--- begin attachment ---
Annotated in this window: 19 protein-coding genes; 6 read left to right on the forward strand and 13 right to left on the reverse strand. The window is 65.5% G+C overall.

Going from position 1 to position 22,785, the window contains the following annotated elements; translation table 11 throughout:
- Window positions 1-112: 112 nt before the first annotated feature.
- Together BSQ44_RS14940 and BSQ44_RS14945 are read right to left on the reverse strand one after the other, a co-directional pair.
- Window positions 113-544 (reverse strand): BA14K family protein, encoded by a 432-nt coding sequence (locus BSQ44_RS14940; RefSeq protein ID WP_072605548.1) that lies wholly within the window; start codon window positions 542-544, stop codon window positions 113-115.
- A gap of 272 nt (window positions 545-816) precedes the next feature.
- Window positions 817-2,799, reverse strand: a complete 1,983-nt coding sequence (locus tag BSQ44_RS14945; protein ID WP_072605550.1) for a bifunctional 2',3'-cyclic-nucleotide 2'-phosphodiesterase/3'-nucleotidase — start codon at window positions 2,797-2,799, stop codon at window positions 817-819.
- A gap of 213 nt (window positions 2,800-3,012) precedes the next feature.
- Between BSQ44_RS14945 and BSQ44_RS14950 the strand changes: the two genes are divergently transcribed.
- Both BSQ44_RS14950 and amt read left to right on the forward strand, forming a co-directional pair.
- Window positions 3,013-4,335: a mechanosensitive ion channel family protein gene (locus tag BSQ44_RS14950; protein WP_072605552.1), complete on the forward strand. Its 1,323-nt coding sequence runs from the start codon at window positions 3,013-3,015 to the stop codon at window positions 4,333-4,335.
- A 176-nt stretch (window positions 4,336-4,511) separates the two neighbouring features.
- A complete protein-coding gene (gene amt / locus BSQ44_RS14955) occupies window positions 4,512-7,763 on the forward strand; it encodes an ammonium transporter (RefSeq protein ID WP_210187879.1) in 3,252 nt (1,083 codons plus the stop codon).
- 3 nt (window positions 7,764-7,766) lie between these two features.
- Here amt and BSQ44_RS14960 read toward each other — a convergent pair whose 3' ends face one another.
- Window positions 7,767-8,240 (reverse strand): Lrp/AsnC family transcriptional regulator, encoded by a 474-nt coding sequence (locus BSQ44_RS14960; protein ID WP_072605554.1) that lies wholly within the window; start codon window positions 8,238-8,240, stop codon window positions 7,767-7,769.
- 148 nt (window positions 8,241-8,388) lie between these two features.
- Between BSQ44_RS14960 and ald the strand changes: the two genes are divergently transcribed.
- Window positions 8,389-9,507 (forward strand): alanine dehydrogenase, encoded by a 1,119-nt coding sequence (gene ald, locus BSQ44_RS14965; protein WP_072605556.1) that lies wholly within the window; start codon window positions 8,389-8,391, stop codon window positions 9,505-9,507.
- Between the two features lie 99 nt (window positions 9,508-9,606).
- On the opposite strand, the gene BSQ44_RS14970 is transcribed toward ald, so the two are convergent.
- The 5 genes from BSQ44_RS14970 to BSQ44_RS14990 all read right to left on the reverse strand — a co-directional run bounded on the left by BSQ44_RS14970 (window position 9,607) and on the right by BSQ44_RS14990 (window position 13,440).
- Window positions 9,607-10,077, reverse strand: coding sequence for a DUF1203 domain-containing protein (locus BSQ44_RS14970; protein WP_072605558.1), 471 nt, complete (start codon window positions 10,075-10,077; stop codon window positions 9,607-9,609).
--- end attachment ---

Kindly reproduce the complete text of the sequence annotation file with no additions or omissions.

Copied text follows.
Annotated in this window: 19 protein-coding genes; 6 read left to right on the forward strand and 13 right to left on the reverse strand. The window is 65.5% G+C overall.

Going from position 1 to position 22,785, the window contains the following annotated elements; translation table 11 throughout:
- Window positions 1-112: 112 nt before the first annotated feature.
- Together BSQ44_RS14940 and BSQ44_RS14945 are read right to left on the reverse strand one after the other, a co-directional pair.
- Window positions 113-544 (reverse strand): BA14K family protein, encoded by a 432-nt coding sequence (locus BSQ44_RS14940; RefSeq protein ID WP_072605548.1) that lies wholly within the window; start codon window positions 542-544, stop codon window positions 113-115.
- A gap of 272 nt (window positions 545-816) precedes the next feature.
- Window positions 817-2,799, reverse strand: a complete 1,983-nt coding sequence (locus tag BSQ44_RS14945; protein ID WP_072605550.1) for a bifunctional 2',3'-cyclic-nucleotide 2'-phosphodiesterase/3'-nucleotidase — start codon at window positions 2,797-2,799, stop codon at window positions 817-819.
- A gap of 213 nt (window positions 2,800-3,012) precedes the next feature.
- Between BSQ44_RS14945 and BSQ44_RS14950 the strand changes: the two genes are divergently transcribed.
- Both BSQ44_RS14950 and amt read left to right on the forward strand, forming a co-directional pair.
- Window positions 3,013-4,335: a mechanosensitive ion channel family protein gene (locus tag BSQ44_RS14950; protein WP_072605552.1), complete on the forward strand. Its 1,323-nt coding sequence runs from the start codon at window positions 3,013-3,015 to the stop codon at window positions 4,333-4,335.
- A 176-nt stretch (window positions 4,336-4,511) separates the two neighbouring features.
- A complete protein-coding gene (gene amt / locus BSQ44_RS14955) occupies window positions 4,512-7,763 on the forward strand; it encodes an ammonium transporter (RefSeq protein ID WP_210187879.1) in 3,252 nt (1,083 codons plus the stop codon).
- 3 nt (window positions 7,764-7,766) lie between these two features.
- Here amt and BSQ44_RS14960 read toward each other — a convergent pair whose 3' ends face one another.
- Window positions 7,767-8,240 (reverse strand): Lrp/AsnC family transcriptional regulator, encoded by a 474-nt coding sequence (locus BSQ44_RS14960; protein ID WP_072605554.1) that lies wholly within the window; start codon window positions 8,238-8,240, stop codon window positions 7,767-7,769.
- 148 nt (window positions 8,241-8,388) lie between these two features.
- Between BSQ44_RS14960 and ald the strand changes: the two genes are divergently transcribed.
- Window positions 8,389-9,507 (forward strand): alanine dehydrogenase, encoded by a 1,119-nt coding sequence (gene ald, locus BSQ44_RS14965; protein WP_072605556.1) that lies wholly within the window; start codon window positions 8,389-8,391, stop codon window positions 9,505-9,507.
- Between the two features lie 99 nt (window positions 9,508-9,606).
- On the opposite strand, the gene BSQ44_RS14970 is transcribed toward ald, so the two are convergent.
- The 5 genes from BSQ44_RS14970 to BSQ44_RS14990 all read right to left on the reverse strand — a co-directional run bounded on the left by BSQ44_RS14970 (window position 9,607) and on the right by BSQ44_RS14990 (window position 13,440).
- Window positions 9,607-10,077, reverse strand: coding sequence for a DUF1203 domain-containing protein (locus BSQ44_RS14970; protein WP_072605558.1), 471 nt, complete (start codon window positions 10,075-10,077; stop codon window positions 9,607-9,609).